Common Squash Injuries


Squash might be a non-contact sport, but injuries are unfortunately fairly common place. We’ve taken a look at some of the most common injuries found in our game, so you can help avoid them as much as you can.

Impact injuries:

Impact injuries can be quite common, usually down to three causes.

  • Impact with the walls of the court: from stretching too much for a shot or being off balance and tumbling into the side wall. Injuries picked up in this way are usually minor.
  • Being hit by the ball: Ask any experienced squash player and they’ll tell you how much this hurts! A ball hitting you at full pace will really sting, and leave a nasty ring-shaped mark on your body for days after. Pay particular attention to avoiding contact to the face, goggles can be worn to provide extra safety for your eyes.
  • Getting caught by your opponent’s racquet: Be careful where you stand when your opponent is playing their shot. Space is tight on the court and positioning is key; so some impacts are somewhat inevitable, but Injured Squash Playerconsider you positioning as they take their backswing. A hit with a racquet can be very painful at full swing, especially if caught in the face. This is less common the more experienced you become (you soon learn where not to stand!)

 

Muscle Injuries:

The constant stopping, starting, twisting and turning of squash leaves you vulnerable to muscle injuries. Muscles can either strain or tear, depending on the severity of the injury.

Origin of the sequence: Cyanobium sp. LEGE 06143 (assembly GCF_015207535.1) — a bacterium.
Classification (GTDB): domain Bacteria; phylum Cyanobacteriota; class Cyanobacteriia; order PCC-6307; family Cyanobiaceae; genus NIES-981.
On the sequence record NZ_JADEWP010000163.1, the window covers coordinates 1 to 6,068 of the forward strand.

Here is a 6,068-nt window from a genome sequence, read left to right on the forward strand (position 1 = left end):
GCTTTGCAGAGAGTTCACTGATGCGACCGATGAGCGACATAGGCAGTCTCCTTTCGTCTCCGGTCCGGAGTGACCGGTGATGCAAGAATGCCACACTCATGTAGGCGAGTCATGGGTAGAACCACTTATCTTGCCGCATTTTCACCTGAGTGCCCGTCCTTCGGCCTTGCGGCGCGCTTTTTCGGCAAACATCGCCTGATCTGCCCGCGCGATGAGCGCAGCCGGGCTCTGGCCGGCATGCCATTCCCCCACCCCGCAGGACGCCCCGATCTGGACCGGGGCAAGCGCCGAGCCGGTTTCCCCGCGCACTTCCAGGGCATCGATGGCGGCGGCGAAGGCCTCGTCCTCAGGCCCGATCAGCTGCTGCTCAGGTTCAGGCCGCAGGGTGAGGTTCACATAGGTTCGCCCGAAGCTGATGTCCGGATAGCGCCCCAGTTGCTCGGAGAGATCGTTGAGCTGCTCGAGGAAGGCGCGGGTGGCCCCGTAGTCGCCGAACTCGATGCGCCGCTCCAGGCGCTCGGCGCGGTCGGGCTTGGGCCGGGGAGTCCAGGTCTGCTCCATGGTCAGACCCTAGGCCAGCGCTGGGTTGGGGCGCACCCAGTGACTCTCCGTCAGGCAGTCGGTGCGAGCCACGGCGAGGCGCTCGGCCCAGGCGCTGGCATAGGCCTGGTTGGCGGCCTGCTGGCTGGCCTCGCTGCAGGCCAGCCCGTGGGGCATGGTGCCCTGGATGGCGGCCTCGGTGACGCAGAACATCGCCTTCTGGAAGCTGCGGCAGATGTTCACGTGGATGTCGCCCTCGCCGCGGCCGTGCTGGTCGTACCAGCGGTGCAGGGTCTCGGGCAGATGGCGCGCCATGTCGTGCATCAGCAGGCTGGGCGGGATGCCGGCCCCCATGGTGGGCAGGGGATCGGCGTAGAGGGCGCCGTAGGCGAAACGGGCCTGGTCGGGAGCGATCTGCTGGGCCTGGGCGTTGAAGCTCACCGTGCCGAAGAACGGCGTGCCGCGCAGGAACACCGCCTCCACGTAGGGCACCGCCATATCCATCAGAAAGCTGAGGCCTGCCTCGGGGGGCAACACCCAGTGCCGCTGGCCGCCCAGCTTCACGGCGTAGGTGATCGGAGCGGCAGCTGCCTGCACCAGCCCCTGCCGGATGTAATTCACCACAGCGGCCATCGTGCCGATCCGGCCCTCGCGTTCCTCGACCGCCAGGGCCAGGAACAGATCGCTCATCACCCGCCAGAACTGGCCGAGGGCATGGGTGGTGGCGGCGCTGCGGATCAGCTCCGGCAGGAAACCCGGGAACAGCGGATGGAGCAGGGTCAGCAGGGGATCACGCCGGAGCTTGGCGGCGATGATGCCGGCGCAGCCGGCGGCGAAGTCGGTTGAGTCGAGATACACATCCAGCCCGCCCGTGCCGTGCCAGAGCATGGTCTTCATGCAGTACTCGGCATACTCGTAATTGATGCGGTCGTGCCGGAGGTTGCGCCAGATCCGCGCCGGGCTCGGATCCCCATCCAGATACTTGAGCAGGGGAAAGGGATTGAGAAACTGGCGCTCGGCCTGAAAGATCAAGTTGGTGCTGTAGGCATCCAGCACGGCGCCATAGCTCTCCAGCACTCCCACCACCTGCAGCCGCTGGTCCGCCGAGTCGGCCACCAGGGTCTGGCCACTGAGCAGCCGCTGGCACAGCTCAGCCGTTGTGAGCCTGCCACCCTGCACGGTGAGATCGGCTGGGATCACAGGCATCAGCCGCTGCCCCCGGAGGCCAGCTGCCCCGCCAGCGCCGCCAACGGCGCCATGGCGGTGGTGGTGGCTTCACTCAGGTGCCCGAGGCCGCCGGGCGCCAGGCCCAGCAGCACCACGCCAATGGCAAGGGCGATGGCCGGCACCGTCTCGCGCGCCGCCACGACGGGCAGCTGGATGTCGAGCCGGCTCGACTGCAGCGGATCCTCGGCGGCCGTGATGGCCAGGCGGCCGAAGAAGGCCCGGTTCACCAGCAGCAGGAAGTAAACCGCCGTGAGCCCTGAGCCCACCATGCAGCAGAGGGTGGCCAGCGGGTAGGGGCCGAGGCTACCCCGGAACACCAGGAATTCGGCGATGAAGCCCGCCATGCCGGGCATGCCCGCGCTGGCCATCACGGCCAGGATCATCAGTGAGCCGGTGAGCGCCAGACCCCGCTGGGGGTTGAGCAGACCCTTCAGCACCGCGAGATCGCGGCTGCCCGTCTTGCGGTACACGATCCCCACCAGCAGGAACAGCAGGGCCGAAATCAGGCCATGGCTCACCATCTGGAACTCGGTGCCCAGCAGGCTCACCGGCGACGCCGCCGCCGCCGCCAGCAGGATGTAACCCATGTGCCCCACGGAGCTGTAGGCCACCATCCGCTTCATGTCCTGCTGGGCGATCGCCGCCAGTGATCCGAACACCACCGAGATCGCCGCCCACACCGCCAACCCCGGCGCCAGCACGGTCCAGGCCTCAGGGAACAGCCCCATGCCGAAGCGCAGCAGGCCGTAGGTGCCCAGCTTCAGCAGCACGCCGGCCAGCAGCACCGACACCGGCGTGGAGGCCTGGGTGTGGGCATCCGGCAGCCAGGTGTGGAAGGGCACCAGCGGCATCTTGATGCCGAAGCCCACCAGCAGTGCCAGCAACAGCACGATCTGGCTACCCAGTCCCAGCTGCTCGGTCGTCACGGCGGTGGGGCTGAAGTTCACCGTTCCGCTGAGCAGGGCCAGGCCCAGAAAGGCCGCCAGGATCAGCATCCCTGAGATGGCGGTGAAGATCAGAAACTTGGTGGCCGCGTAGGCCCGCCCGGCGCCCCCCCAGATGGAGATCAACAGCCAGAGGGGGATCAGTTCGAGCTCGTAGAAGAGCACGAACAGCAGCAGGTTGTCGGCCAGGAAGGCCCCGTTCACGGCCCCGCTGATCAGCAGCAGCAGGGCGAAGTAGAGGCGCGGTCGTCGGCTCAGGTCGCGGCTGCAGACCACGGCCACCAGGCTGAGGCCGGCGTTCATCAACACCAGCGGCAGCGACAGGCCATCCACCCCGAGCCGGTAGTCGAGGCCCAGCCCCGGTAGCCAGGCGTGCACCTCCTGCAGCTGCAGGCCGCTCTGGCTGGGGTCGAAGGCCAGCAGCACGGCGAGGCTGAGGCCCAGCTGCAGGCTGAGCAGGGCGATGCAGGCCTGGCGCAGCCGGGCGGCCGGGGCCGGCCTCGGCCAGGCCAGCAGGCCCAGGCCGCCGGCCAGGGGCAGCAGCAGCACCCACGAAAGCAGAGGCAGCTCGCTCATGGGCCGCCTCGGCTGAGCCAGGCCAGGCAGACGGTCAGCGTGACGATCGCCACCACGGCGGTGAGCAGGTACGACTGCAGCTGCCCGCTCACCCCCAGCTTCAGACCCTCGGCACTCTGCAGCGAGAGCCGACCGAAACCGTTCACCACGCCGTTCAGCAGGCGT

Hamstring injuries are quite common place in squash and are highest risk when you exert the most force on your muscles usually from fast acceleration. Similarly, the largest muscle groups in the thighs are at risk of similar injuries due to the stop/start nature of the way the game is played.

Muscle injuries can vary greatly in their severity, from minor tweaks needing a few days rest and possible ice pack, through to full muscle ruptures resulting in months of care and rehab.

 

Joint Injuries:

Repetitive aggressive shots put large strain on the joints of your racquet arm, with constant potential for injury.

  • Tennis elbow is a fairly common squash injury. Caused when excess force is applied to the elbow muscle tissues, and results in pain when gripping or extending fingers, likely putting you on the sidelines for a few weeks minimum.
  • Knee arthritis: more of a gradual and longer term injury risk caused by constant degradation of knee cartilage, eventually exposing the bone and causing large discomfort and possible swelling. Particularly a risk for older players, as the cartilage repairs at a slower rate.

 

While there is little you can do to prevent some injuries, there are some precautions you can take to minimise your risks. We’ll look at injury prevention in a new article to follow soon.

 

 

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